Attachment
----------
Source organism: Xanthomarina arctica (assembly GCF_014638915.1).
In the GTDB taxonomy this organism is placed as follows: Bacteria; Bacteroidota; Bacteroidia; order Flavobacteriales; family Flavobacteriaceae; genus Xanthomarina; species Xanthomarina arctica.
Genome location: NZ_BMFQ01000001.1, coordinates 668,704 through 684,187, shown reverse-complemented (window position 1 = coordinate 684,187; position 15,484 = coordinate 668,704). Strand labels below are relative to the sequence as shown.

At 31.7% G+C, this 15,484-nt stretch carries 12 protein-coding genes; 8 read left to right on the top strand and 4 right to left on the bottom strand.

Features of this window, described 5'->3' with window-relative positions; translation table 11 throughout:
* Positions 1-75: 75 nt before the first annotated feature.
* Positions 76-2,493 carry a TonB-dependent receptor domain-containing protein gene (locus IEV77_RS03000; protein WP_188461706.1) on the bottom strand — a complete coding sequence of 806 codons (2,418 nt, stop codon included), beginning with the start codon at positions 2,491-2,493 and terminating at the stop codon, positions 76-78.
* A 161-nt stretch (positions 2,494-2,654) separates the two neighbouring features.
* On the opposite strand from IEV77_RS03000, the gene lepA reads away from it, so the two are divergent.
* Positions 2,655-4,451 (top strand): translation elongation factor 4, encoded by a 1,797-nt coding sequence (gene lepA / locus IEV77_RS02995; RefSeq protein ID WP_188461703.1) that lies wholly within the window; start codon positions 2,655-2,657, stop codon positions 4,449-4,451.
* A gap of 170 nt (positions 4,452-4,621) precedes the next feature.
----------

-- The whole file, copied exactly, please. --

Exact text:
Source organism: Xanthomarina arctica (assembly GCF_014638915.1).
In the GTDB taxonomy this organism is placed as follows: Bacteria; Bacteroidota; Bacteroidia; order Flavobacteriales; family Flavobacteriaceae; genus Xanthomarina; species Xanthomarina arctica.
Genome location: NZ_BMFQ01000001.1, coordinates 668,704 through 684,187, shown reverse-complemented (window position 1 = coordinate 684,187; position 15,484 = coordinate 668,704). Strand labels below are relative to the sequence as shown.

At 31.7% G+C, this 15,484-nt stretch carries 12 protein-coding genes; 8 read left to right on the top strand and 4 right to left on the bottom strand.

Features of this window, described 5'->3' with window-relative positions; translation table 11 throughout:
* Positions 1-75: 75 nt before the first annotated feature.
* Positions 76-2,493 carry a TonB-dependent receptor domain-containing protein gene (locus IEV77_RS03000; protein WP_188461706.1) on the bottom strand — a complete coding sequence of 806 codons (2,418 nt, stop codon included), beginning with the start codon at positions 2,491-2,493 and terminating at the stop codon, positions 76-78.
* A 161-nt stretch (positions 2,494-2,654) separates the two neighbouring features.
* On the opposite strand from IEV77_RS03000, the gene lepA reads away from it, so the two are divergent.
* Positions 2,655-4,451 (top strand): translation elongation factor 4, encoded by a 1,797-nt coding sequence (gene lepA / locus IEV77_RS02995; RefSeq protein ID WP_188461703.1) that lies wholly within the window; start codon positions 2,655-2,657, stop codon positions 4,449-4,451.
* A gap of 170 nt (positions 4,452-4,621) precedes the next feature.